There’s essentially a 1-in-5 chance that a Medicare patient will be readmitted within 30 days of being discharged from a hospital.
The U.S. government estimates $17 billion USD a year could be saved by preventing unnecessary readmissions through better care coordination, not to mention the improved quality of life and lowered infection risk for patients who don’t have to go back to the hospital.
Under new federal rules, hospitals with readmission rates considered too high now carry risk of having portions their Medicare reimbursements withheld.
The hospital discharge summary is an important document to aid communication that can prevent unnecessary returns to the hospital. If incorporated into an effective workflow, it helps open a window of opportunity for patients and their normal care teams to get on the same page with the hospital on next steps, such as making follow-up appointments, monitoring to prevent complications, managing a new medication regimen, etc.
So, if each hospital creates a better discharge process, we will tackle the readmission problem, right?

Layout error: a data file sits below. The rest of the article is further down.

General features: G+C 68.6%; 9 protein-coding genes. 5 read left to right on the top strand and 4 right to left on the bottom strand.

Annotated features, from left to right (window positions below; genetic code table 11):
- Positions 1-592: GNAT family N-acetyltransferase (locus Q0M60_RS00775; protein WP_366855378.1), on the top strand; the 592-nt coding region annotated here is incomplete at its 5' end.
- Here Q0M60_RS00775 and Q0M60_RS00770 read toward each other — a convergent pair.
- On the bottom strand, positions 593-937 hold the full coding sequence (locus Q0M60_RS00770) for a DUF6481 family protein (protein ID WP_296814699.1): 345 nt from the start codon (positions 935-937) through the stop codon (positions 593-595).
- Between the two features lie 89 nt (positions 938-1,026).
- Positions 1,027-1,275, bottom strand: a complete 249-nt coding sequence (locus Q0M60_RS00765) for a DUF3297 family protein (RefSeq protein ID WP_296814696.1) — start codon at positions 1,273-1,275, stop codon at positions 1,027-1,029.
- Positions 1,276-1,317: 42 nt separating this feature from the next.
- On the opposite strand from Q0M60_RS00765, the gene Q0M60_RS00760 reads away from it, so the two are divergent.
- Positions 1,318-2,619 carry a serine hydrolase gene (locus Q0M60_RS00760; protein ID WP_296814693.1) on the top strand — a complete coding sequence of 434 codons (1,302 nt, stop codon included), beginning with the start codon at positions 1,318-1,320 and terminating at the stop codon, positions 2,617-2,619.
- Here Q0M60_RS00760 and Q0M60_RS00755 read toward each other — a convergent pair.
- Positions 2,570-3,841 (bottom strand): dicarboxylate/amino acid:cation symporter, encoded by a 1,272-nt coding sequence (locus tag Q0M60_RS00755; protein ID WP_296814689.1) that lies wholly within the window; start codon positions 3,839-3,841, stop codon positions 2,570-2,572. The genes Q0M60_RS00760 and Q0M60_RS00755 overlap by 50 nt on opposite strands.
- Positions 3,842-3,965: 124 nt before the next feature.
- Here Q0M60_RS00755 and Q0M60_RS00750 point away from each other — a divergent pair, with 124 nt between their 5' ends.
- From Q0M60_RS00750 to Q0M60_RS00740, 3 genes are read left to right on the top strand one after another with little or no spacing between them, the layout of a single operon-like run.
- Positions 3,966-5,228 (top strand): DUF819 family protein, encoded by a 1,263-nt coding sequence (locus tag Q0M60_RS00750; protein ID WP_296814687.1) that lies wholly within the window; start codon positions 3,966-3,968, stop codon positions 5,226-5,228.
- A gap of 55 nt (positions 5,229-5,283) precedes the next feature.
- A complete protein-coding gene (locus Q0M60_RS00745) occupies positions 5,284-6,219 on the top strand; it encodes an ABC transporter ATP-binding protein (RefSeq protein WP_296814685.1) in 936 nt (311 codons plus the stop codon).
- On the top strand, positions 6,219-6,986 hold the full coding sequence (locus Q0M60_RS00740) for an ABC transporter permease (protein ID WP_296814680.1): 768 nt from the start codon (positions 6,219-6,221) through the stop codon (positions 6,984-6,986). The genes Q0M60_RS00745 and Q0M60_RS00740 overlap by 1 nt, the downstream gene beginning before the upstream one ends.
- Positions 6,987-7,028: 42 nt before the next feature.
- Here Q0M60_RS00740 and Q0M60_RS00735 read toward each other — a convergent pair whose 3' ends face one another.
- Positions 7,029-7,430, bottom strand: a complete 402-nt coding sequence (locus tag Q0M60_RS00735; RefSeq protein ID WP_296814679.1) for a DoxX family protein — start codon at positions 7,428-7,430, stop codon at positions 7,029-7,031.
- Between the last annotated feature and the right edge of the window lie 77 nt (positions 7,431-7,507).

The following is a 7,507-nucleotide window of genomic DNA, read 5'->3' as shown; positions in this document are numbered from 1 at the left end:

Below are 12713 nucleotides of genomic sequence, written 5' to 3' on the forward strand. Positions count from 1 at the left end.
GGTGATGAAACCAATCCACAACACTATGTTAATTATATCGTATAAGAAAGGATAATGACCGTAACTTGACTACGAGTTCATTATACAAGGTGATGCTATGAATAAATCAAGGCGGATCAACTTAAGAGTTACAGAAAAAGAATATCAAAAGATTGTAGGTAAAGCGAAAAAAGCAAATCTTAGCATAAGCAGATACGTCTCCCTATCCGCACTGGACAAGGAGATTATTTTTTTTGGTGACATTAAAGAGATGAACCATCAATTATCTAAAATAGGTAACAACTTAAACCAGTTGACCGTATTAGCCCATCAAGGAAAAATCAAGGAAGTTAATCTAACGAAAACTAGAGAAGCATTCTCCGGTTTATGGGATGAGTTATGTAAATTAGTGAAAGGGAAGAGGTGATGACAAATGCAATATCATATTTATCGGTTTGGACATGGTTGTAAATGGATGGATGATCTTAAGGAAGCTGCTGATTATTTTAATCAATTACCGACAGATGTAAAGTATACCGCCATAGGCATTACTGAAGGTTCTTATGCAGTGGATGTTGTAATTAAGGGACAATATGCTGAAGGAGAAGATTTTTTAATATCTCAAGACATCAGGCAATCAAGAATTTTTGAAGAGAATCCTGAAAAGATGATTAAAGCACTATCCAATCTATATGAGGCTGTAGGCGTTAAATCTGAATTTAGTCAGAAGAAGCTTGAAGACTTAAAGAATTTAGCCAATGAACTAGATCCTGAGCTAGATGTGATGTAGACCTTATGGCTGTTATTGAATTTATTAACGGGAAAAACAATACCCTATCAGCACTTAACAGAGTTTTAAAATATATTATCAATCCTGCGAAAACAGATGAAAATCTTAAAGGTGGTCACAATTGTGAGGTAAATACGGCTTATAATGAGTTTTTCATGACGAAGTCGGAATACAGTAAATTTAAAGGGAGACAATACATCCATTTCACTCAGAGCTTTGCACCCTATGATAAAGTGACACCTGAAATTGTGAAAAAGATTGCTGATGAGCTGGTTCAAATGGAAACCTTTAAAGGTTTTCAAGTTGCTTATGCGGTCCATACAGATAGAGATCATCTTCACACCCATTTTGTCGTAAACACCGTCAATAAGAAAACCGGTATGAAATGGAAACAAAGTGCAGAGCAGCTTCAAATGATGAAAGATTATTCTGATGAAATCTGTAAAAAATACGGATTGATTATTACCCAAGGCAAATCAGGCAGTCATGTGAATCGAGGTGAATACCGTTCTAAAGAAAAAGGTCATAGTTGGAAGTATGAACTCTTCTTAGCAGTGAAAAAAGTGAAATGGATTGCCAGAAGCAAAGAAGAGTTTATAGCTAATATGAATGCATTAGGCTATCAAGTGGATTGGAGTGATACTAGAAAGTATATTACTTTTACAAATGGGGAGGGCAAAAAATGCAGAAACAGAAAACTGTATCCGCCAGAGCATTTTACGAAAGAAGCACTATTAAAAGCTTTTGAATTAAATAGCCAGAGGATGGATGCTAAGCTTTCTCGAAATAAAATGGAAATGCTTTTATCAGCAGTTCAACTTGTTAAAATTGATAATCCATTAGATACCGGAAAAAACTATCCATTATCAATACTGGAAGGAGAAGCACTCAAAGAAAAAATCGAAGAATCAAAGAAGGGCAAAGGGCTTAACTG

The problem, especially in metropolitan areas, is that patients go to several providers, and a few different hospitals. Therefore, the needed care coordination cannot be confined to one hospital alone. It needs to be spread across the community, including the patient, the patient’s primary care provider, specialists, and in some cases, non-traditional health workers. And to do that efficiently, communities need to standardize the discharge document as well as some targeted post-discharge interventions.
That’s the fundamental premise behind an important project that a small Intel team joined in the metropolitan area of Portland, Ore. We were honored to work with a team led by Melinda Muller, MD, of Legacy Health, who directs a pilot to standardize the discharge summary and process.